- Considerations for future practice – the final steps of reflection are considerations for future practice in taking the strategy forward. This can be led by the observer or the teacher depending upon the nature of the feedback discussion, and may involve identification of next steps, or further support.
This model of lesson observation seems empowering both as a teacher and an observer. In both roles I feel more comfortable and the process feels far more natural and productive than using the traditional model. Obviously there is no way to measure the impact of this specific innovation amongst everything else. However my experience has been that the feedback I have received has been much more focused and useful to my development than previously – it is something that fits with my own development goals and helps me effectively reflect on my practice. Our staff feedback after the first cycle of observations suggest this to be widely the case. Even if this is not 100% achieved, if lesson observations can be conducted in a way that empowers teachers, respects their professionalism and leaves them in control of the learning in their own classroom then I’m all for them!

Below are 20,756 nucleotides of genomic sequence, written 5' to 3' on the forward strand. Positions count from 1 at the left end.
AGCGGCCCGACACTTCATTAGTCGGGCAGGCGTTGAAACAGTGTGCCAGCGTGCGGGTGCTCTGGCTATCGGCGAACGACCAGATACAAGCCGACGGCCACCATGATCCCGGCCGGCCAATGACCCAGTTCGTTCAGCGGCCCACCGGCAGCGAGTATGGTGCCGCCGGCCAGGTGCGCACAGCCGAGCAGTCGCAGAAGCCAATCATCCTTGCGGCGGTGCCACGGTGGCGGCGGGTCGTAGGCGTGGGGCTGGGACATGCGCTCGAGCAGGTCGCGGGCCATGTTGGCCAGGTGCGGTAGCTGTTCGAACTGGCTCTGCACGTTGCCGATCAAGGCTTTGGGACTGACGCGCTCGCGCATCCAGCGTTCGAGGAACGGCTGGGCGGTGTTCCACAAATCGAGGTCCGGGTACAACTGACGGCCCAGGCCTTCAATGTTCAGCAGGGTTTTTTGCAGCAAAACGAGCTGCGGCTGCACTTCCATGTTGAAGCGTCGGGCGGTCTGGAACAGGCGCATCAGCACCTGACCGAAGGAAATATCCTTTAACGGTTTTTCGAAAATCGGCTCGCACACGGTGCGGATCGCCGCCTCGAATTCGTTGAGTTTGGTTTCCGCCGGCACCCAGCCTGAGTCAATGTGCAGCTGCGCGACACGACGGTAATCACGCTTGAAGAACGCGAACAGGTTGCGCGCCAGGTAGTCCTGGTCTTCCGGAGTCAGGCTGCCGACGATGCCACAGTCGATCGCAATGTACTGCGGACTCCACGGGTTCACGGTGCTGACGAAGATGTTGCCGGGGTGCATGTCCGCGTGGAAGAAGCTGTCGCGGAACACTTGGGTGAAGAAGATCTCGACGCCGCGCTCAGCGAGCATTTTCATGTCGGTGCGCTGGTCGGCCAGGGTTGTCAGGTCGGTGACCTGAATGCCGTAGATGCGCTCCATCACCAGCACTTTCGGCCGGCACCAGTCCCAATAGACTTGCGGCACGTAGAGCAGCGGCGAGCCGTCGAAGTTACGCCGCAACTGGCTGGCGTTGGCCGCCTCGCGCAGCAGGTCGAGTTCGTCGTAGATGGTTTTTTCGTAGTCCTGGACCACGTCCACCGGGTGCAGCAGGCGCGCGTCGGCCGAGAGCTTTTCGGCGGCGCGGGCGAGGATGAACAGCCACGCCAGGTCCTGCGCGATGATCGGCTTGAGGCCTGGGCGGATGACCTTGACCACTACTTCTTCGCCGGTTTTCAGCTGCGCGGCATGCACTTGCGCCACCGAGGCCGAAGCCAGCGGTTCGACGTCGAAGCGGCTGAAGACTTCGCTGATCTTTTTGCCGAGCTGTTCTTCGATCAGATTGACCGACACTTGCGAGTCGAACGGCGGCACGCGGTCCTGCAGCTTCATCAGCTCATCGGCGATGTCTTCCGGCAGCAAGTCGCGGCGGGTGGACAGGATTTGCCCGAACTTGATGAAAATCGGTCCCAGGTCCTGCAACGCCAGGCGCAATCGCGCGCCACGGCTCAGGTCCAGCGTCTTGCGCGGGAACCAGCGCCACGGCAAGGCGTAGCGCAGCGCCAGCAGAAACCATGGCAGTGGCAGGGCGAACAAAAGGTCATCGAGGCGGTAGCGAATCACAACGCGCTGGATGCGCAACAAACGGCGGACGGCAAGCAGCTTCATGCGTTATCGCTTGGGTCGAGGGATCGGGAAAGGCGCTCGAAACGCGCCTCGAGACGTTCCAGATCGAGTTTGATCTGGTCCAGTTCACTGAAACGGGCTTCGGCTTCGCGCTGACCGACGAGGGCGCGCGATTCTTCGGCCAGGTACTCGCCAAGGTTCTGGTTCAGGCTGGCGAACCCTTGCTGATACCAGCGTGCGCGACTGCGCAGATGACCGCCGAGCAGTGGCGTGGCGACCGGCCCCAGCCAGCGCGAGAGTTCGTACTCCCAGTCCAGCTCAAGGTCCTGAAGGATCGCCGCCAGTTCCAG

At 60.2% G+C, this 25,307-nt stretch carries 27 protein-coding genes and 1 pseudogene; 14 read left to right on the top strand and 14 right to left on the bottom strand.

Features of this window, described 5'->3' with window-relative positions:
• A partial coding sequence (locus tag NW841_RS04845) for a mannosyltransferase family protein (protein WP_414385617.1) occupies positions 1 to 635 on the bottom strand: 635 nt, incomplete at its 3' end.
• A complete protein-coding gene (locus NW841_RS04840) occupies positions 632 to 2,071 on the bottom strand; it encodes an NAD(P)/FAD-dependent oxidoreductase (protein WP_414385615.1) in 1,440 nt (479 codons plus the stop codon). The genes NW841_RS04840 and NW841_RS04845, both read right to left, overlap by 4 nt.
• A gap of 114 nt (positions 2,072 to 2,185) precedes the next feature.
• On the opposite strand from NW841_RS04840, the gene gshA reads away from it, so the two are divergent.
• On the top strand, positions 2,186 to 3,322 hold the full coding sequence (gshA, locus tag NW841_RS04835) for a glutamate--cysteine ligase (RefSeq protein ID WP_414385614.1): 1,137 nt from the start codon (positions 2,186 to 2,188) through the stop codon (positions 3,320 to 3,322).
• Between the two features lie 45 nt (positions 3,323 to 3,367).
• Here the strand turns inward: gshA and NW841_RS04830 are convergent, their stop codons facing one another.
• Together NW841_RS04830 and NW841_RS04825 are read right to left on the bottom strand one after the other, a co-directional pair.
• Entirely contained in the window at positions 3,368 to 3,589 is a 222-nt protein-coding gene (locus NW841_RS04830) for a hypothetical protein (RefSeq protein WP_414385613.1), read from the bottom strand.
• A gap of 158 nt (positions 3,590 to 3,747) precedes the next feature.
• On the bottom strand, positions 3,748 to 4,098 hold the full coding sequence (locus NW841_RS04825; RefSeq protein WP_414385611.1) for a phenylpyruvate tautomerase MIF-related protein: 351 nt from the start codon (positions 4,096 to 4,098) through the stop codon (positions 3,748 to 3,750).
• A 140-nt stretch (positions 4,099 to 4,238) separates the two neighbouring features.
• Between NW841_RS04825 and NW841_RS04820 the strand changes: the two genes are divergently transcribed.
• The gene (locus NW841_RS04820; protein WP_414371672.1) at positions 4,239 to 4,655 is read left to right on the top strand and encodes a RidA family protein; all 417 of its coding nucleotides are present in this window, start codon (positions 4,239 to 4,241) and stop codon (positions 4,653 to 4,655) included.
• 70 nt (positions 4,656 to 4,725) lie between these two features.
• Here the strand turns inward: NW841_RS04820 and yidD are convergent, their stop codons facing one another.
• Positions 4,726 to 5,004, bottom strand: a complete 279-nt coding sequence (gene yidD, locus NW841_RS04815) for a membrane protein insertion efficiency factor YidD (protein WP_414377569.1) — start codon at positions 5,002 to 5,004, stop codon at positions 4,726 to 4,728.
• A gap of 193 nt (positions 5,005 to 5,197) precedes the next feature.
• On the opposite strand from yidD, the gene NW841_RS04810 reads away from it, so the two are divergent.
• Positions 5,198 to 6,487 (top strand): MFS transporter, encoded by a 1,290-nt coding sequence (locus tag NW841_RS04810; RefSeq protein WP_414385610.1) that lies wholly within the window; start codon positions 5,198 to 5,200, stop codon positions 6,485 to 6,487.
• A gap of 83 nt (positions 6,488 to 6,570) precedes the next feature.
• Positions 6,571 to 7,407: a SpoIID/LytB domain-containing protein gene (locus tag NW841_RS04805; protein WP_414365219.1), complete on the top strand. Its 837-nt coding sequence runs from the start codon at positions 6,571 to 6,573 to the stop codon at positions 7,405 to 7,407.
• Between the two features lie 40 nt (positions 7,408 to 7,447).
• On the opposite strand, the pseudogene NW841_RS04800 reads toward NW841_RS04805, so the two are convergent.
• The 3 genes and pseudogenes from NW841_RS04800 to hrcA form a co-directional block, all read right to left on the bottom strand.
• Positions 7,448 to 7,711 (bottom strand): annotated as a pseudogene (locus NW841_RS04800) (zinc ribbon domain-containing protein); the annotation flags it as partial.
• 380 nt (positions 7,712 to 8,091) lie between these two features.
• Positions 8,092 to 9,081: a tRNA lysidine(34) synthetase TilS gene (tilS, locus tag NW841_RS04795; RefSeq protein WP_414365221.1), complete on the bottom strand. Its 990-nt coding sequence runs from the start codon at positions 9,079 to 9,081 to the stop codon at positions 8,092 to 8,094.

Questions that help me to get the most out of a developmental observation:
What am I currently developing in my own teaching? What new strategies am I trying to deploy with my classes?
Where am I least confident in my delivery or outcomes e.g. in what area of my teaching could I most benefit from support and guidance? Which aspect of content, lesson planning, or which sub-group of students might make a useful focus?
What would I like to better understand about my own teaching at the end of the observation? What data could an observer gather that would help me better reflect on my own teaching than just being alone with my class?
Information on the Teacher Observation project can be found here: https://educationendowmentfoundation.org.uk/projects-and-evaluation/projects/teacher-observation/